- Night terrors (sleep terrors): Like sleepwalking, night terrors typically occur during the deep sleep stages of NREM and soon after falling asleep. It is more common in children than in adults, for whom it affects only 1 to 2% of the population. A night terror can induce screaming, flailing, and intense sensations of fear. Sometimes sleepwalking will occur simultaneously. If a sleeper wakes up during this episode, they may become agitated and will certainly be disoriented. They typically have no memory of the episode afterward.
- Sleep-related eating disorder: This is a direct subcategory of sleepwalking whereby sufferers partially awaken from any stage of the NREM portion of the sleep cycle and subsequently begin eating or drinking in an out-of-control manner. This is most common in individuals who suffer from eating disorders while they are awake, often proving a challenging obstacle to overcome on top of existing damaging habits.
- Confusional arousal: Confusional arousal affects about 4% of the adult population according to a 2013 literature review. During an episode of confusional arousal, a person might seem to wake up, but be slow or nonsensical in their speech and thought patterns. It takes place during all stages of NREM and can occur at any point throughout the course of a night.
REM sleep parasomnias
Rapid eye movement (REM) sleep is characterized by increased brain activity and the suppression of muscle activity. During this time, vivid dreams are common; as a result, many of the parasomnias occurring during REM are linked to dream-like experiences. Like dreams, but unlike NREM parasomnia, REM episodes can often be recalled the next morning. Some of them include:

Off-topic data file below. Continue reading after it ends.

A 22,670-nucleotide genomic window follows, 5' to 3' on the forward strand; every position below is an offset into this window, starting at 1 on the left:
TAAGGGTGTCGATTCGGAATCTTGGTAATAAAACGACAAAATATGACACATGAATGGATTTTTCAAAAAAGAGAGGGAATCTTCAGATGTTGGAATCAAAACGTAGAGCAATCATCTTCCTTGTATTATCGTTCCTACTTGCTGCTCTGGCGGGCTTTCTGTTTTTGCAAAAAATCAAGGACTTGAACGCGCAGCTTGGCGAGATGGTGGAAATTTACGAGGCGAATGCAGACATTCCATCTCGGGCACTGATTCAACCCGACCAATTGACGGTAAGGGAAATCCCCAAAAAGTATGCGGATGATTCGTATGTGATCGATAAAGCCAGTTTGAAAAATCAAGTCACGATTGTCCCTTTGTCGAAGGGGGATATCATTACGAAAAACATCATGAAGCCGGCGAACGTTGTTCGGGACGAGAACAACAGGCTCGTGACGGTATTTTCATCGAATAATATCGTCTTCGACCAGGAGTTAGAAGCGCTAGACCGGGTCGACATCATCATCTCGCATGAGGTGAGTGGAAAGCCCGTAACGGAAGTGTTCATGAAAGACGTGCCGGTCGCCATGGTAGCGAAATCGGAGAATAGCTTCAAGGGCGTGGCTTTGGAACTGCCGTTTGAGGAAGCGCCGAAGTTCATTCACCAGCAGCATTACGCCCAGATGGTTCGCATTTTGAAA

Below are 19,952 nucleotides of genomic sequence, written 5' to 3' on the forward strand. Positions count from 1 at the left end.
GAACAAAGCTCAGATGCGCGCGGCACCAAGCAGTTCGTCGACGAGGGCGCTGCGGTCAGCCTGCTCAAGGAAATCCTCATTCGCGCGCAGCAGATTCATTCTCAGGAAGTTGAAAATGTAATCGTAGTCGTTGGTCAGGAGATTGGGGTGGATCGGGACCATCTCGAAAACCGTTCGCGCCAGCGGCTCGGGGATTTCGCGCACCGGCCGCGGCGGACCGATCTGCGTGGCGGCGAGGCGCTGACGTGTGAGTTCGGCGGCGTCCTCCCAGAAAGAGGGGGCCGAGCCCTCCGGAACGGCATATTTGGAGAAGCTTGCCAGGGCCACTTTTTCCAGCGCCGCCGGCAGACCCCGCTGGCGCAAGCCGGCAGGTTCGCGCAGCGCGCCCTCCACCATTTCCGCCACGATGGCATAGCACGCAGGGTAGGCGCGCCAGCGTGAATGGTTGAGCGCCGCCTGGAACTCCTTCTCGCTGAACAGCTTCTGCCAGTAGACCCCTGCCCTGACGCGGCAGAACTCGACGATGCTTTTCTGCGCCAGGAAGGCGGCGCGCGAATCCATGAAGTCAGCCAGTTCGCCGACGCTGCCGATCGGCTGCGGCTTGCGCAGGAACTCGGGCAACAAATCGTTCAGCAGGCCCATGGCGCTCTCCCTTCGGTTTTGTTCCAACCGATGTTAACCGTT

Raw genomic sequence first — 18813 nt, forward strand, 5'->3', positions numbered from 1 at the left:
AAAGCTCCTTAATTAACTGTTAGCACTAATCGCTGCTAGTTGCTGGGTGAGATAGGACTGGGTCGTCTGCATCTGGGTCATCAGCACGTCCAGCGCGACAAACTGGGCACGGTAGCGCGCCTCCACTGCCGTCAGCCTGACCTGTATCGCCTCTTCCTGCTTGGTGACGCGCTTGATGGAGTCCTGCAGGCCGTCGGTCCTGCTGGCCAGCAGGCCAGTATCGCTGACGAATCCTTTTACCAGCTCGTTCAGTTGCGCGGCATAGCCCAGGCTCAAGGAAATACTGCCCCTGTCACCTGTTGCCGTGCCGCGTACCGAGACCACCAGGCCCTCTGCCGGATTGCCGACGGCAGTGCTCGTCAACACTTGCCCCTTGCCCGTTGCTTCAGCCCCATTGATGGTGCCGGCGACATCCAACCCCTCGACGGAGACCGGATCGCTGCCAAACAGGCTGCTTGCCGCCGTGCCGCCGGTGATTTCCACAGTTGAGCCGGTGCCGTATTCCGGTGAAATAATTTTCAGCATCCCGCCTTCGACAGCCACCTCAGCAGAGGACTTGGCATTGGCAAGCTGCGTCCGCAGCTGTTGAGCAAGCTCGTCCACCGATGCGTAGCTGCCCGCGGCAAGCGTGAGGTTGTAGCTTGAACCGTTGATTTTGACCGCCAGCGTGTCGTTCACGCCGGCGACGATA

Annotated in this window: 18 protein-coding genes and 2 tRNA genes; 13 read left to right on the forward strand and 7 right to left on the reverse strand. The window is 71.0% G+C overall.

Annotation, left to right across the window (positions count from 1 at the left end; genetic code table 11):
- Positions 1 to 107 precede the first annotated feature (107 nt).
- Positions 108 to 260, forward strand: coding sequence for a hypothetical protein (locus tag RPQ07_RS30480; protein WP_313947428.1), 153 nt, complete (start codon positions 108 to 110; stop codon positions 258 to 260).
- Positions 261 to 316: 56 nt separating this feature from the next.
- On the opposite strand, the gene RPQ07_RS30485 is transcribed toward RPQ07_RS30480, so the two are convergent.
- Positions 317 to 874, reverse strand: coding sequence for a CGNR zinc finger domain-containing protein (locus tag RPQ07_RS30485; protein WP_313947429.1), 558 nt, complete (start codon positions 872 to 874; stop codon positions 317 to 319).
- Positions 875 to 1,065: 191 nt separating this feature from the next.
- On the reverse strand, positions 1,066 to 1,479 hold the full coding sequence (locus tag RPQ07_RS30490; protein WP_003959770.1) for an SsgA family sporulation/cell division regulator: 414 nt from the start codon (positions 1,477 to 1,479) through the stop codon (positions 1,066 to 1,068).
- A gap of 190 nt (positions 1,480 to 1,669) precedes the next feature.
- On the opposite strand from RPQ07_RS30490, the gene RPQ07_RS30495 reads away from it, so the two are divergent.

- Sleep paralysis: Sleep paralysis can occur at any time when a person enters the REM portion of the sleep cycle. It is characterized by the awareness of being awake coupled with the inability to engage any muscles in the body. It is one of the more common parasomnias, with an especially high occurrence rate among those under 30 years old. If awakened during this state, sleepers will be lucid and completely remember the episode.
- Nightmare disorder: This parasomnia involves frequent awakenings as a result of experiencing intense, vivid and unpleasant dreams. The disturbing content of nightmares is what differentiates them from dreams; they are also different from sleep terrors in that the sleeper experiencing a nightmare has the ability to recall the episode and the dream state areas of the brain are activated. Nightmare disorder refers to a clinically diagnosed condition where nightmares occur so frequently as to create a chronic disruption of sleep.
- REM sleep behavior disorder: REM sleep behavior disorder is a parasomnia whereby sleepers act out their dreams through vocalizations and physical activity. It can occur during any part of the night, but is most frequently experienced in later parts of sleep. REM sleep behavior disorder is found in about 5 to 8% of adults, though it is more common in women. Most of the time this parasomnia is marked by vocalizations alone, though physical activity can sometimes accompany it. Like nightmare disorder or sleep paralysis, sleepers can often recall the dream events they were enacting, though they may be unaware of their actions in the real world.